In 1987, Hon Development purchased what had been called Whiting Ranch – almost 3,000 acres of land in the Saddleback Valley with great potential to support residential growth. Barry Hon, the leader and namesake of the developer, had a clear vision for this new residential space: a place that balanced the needs of its residents with the needs of the larger community. Hon Development worked with Orange County civic leaders and environmental officials for over two years to address area concerns with a plan for a balanced development for the land.
The first idea Hon had was industrial growth. This new community would bring thousands of jobs to South Orange County with industrial zoning of about 800 acres, inviting businesses large and small to set up shop. Hon took steps to ensure that the businesses coming into the community would help provide funding to for public works of art to help beautify the area and contribute to the local culture.
The second quality Hon wanted to implement was residential growth. While primarily comprised of single-family homes, the development would also include apartments and condominiums. New schools would be built, as well as a library, to benefit the community and Orange County as a whole. Hon would also contribute tens of millions of dollars to the development and improvement of the roads and freeways to help alleviate traffic in and around Foothill Ranch, including $40 million toward the construction of Highway 241 (the Toll Road), which opened in 1993.
The third, and arguably most important, quality was environmental preservation. Hon made a commitment to donate over 1,100 acres to the county for an expansive natural park for the betterment of both human resident and the local wildlife. Plans were also in place to ensure that nearly half of the project land would remain open space, as well as relocating precious trees displaced during the construction, some of which were centuries old. Communities of homes would be linked to one another and the parks by picturesque footpaths and hiking trails.
At the time, county officials called the Foothill Ranch plan “unprecedented” in scope and vision – a benchmark for all subsequent development in South Orange County.
Physical development of Foothill Ranch began in 1989, with the first homes being put up for sale the following year. Residents began moving into the community in the early 1990s.
“When we first viewed our model home, we had to camp out for it and our names were drawn in a lottery before we could choose our lot. The sense of community was built with our neighbors that camped with us. For about a week, we hung out together in the evenings and then slept in our campers, tents, and pickup trucks. When Saturday morning arrived, we had our name pulled, chose our lot, and then had to leave right away to shower for a wedding we were attending.”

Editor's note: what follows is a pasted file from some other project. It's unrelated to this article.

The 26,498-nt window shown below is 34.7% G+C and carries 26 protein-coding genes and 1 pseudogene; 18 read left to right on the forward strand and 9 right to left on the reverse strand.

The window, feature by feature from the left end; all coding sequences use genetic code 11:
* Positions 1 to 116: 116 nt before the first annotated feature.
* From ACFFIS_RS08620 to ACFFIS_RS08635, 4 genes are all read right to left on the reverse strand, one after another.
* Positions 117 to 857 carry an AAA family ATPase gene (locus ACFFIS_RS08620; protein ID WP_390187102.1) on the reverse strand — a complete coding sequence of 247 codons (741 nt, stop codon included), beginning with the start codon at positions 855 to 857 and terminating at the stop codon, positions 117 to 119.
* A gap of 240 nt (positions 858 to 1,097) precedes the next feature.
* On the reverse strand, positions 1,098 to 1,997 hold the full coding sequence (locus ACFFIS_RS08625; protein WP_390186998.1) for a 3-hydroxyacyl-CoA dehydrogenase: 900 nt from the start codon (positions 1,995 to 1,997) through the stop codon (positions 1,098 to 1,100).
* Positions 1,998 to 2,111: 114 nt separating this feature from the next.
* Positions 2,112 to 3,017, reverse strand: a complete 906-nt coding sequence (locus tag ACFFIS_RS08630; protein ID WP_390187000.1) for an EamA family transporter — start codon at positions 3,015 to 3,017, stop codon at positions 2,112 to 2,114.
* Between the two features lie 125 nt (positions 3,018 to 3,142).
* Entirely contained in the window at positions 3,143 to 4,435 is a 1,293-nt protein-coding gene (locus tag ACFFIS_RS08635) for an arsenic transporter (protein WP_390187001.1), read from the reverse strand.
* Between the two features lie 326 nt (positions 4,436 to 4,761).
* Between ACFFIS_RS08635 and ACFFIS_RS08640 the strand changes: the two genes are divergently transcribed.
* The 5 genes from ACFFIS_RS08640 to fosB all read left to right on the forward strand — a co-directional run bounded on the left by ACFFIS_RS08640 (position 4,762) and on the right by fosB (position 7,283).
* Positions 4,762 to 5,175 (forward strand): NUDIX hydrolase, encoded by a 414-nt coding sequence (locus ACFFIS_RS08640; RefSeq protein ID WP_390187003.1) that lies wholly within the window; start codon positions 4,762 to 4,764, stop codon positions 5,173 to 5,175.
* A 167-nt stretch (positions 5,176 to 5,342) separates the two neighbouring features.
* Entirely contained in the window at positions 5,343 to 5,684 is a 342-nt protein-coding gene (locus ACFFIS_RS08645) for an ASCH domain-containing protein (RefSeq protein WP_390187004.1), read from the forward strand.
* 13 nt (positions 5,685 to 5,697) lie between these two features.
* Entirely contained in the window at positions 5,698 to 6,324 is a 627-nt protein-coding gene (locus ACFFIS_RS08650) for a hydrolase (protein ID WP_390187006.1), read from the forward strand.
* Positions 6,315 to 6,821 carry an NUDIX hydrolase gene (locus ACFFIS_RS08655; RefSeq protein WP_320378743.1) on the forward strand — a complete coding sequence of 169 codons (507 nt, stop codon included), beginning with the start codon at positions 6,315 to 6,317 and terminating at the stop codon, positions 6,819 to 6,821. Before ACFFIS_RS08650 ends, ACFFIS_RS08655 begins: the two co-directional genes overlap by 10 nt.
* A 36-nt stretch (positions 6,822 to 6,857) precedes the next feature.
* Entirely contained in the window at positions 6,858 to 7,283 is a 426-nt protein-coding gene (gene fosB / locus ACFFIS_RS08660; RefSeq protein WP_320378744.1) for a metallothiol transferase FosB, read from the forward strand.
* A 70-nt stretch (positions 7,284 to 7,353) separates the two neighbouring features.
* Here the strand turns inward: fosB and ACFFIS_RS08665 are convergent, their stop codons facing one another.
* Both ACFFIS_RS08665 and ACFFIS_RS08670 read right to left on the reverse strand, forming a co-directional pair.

~ Longtime FHR Resident (since 1992)
For the next decade, Foothill Ranch blossomed into a hidden gem. Well known businesses flocked to the Foothill Ranch Towne Centre and Foothill Ranch Marketplace retail centers as development of homes continued. Streets slowly turned into micro-communities, social groups began popping up, and neighborhood block parties became a regular sight.
By 1999, nearly all of the initial construction of Foothill Ranch was completed, and the community was incorporated into the City of Lake Forest the following year. Since its incorporation, Foothill Ranch has benefited from the services of a large city – from municipal services to large infrastructure – yet has managed to maintain its own identity.
As the years passed, Foothill Ranch grew in not only size but reputation. Large-scale community events began to emerge like the annual Taste of Lake Forest event, which showcases the fare of several of Foothill Ranch’s well-known restaurants. Many well-known companies like Oakley, TAE Technologies, Kawasaki North America, Sol Technologies, Del Taco, and Kaiser Aluminum moved their corporate headquarters to Foothill Ranch.
Today, Foothill Ranch is a thriving community with over 14,000 residents in almost 5,000 households. While that is a large amount of homes, the community still manages to have a small-town feel, even while achieving great diversity among its residents. The now 2,500-acre Whiting Ranch Wilderness Park continues to attract hikers, bikers, and equestrians with its trails and scenic vistas. And Foothill Ranch’s industrial centers are still as robust as ever.
In its three decades of existence, Foothill Ranch has maintained Barry Hon’s vision as a picturesque community of balance and a standard-bearer for all of its sister communities throughout South Orange County.